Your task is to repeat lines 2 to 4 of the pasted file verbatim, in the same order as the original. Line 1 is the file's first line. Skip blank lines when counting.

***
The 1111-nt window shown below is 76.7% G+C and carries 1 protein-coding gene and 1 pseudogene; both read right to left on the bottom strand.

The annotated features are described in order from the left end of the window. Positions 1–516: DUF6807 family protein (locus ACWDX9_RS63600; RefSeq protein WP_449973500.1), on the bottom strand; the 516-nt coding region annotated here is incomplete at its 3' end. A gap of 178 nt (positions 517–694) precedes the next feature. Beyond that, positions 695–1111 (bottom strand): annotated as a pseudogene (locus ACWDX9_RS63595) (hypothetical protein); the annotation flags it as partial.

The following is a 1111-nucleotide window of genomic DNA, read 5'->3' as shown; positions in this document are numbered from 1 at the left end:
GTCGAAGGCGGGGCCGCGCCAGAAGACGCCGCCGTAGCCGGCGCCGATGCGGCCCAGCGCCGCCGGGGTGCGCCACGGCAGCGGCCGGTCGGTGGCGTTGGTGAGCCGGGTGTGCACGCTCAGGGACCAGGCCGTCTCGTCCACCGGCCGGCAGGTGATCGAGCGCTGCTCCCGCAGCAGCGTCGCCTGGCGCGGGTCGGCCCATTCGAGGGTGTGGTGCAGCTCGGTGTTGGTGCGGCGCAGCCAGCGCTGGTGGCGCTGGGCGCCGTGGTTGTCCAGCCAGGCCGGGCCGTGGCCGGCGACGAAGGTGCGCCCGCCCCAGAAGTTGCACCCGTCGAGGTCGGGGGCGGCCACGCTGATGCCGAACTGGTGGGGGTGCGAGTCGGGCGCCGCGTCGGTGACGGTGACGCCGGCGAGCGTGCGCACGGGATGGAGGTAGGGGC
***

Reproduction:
The annotated features are described in order from the left end of the window. Positions 1–516: DUF6807 family protein (locus ACWDX9_RS63600; RefSeq protein WP_449973500.1), on the bottom strand; the 516-nt coding region annotated here is incomplete at its 3' end. A gap of 178 nt (positions 517–694) precedes the next feature. Beyond that, positions 695–1111 (bottom strand): annotated as a pseudogene (locus ACWDX9_RS63595) (hypothetical protein); the annotation flags it as partial.

The following is a 1111-nucleotide window of genomic DNA, read 5'->3' as shown; positions in this document are numbered from 1 at the left end:
GTCGAAGGCGGGGCCGCGCCAGAAGACGCCGCCGTAGCCGGCGCCGATGCGGCCCAGCGCCGCCGGGGTGCGCCACGGCAGCGGCCGGTCGGTGGCGTTGGTGAGCCGGGTGTGCACGCTCAGGGACCAGGCCGTCTCGTCCACCGGCCGGCAGGTGATCGAGCGCTGCTCCCGCAGCAGCGTCGCCTGGCGCGGGTCGGCCCATTCGAGGGTGTGGTGCAGCTCGGTGTTGGTGCGGCGCAGCCAGCGCTGGTGGCGCTGGGCGCCGTGGTTGTCCAGCCAGGCCGGGCCGTGGCCGGCGACGAAGGTGCGCCCGCCCCAGAAGTTGCACCCGTCGAGGTCGGGGGCGGCCACGCTGATGCCGAACTGGTGGGGGTGCGAGTCGGGCGCCGCGTCGGTGACGGTGACGCCGGCGAGCGTGCGCACGGGATGGAGGTAGGGGC